Co-founder and artistic director of the 2021 True/False Film Fest David Wilson speaks at a news conference

Co-founder and artistic director of the 2021 True/False Film Fest David Wilson speaks at a news conference Wednesday at Stephens Lake Park. After being pushed back to May 5-9, the fest will be held outdoors.

Many events in Columbia have had to adapt during the coronavirus pandemic, and next year’s True/False Film Fest is no exception.

The 2021 True/False festival will be an outdoor event at Stephens Lake Park May 5-9, its leadership team announced Wednesday morning.

The event will feature four screens positioned around the 116-acre park and one drive-in screen. The film festival will accommodate audiences of 200 to 800 people.

Fittingly, the theme of the 2021 festival, which will be the 18th annual event, is “The Nature of Uncertainty.”

“As we were looking forward to 2021, I said we were a little bit frozen first because things were changing so rapidly,” David Wilson, co-founder and artistic director of the 2021 fest, said at the Wednesday news conference.

“And then at some point we figured out that all we could do was sort of plan for the current moment.”

The creators of True/False have been working with the Columbia/Boone County Department of Public Health and Human Services since March to ensure that the 2021 festival is safe.

That means social distancing, masks and plenty of hand sanitizer, Stacie Pottinger, director of development and communication for the fest, said.

The festival has already been pushed back two months from it’s usual date in early March and will have a capacity of about 40% to 50% in comparison to past years. That will make tickets, which go on sale Saturday, all the more valuable.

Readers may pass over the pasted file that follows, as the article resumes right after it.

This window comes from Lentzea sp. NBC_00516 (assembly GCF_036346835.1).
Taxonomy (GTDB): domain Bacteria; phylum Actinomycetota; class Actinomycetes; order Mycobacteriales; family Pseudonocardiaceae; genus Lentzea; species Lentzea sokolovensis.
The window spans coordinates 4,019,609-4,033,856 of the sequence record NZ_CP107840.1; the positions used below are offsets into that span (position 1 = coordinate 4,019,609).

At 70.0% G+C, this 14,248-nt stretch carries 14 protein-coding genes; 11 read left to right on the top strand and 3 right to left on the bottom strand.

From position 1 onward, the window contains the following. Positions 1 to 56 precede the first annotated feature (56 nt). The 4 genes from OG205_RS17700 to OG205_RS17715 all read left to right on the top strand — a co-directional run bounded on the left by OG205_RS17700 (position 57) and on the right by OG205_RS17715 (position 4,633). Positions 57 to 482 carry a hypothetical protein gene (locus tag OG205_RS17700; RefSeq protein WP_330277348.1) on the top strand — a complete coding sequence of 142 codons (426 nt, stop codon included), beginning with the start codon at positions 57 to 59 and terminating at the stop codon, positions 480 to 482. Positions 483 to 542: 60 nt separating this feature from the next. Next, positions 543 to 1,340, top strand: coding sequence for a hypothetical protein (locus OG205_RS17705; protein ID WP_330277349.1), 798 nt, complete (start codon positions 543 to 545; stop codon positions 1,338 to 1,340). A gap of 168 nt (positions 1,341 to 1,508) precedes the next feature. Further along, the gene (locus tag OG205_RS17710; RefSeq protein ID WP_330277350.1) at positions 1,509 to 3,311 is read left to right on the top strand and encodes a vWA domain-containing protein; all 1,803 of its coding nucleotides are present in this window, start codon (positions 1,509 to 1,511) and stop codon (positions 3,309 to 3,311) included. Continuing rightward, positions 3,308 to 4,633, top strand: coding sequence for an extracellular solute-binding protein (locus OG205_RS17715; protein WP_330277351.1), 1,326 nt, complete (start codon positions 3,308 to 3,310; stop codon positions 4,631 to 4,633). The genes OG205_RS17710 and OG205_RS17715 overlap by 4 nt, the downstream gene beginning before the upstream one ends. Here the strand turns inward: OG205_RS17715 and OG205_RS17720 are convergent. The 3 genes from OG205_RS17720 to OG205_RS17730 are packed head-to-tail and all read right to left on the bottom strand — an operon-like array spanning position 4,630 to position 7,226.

“We’ve had eight months of pivoting and pirouetting and becoming dizzy with spinning and practicing doing outdoor events safely,” Pottinger said. “And we believe that we’re ready to be able to do this in a safe way.”

True/False will sell a limited number of passes for a “Teleport Fest,” offering a virtual immersive experience. Participants will receive packages at their home each day of the festival with interactive elements incorporating the five senses as they watch films in their homes.

“We’re not calling it a virtual pass, it’s teleported, because we really believe the best part about True/False is the community experience and the experience of being with other people sharing an experience together,” Pottinger said. “So we feel like just putting a fest online is not the same as having a festival.”

There will also be a pass level for attendees who want a private screening at the Ragtag Cinema.

Movies will be shown at night; during the day the festival will feature musical performances, art displays and other activities in the park.

In past years, True/False has brought a lot of business to downtown Columbia. The 2021 version will include a business area in the park with vendors and pop-up shops set up by downtown businesses, Pottinger said. The fest will also hold activities downtown May 7, culminating in a May-March from downtown to the park.

“We will never forget or permanently leave our downtown home and the downtown businesses that have supported us for — this is our 18th year,” Pottinger said. “We want to make sure that they’re taken care of and feel like they’ve been remembered.”

True/False 2020 took place just before the COVID-19 pandemic struck, making it the last big event that many Columbia residents attended. Pottinger said the switch to a socially distanced, outdoor event in 2021 is intended to be a one-time event.

“It was a huge challenge to imagine a fest in the time of a pandemic,” Wilson said at the news conference. “And we aimed to do nothing less than to put on another great festival, and we’re going to need all of Columbia to pitch in and help us do that. So we hope you’ll join us.”

Festival organizers will begin accepting applications for volunteers in January.

  • Public Life reporter, fall 2020. Studying data journalism. Reach me at, or in the newsroom at 882-5700.

  • I've been a reporter and editor at Missouri community newspapers for 35 years and joined the Columbia Missourian in 2003. My emphasis at the Missourian is on local government and elections. You can reach me at or at 573-884-5366.

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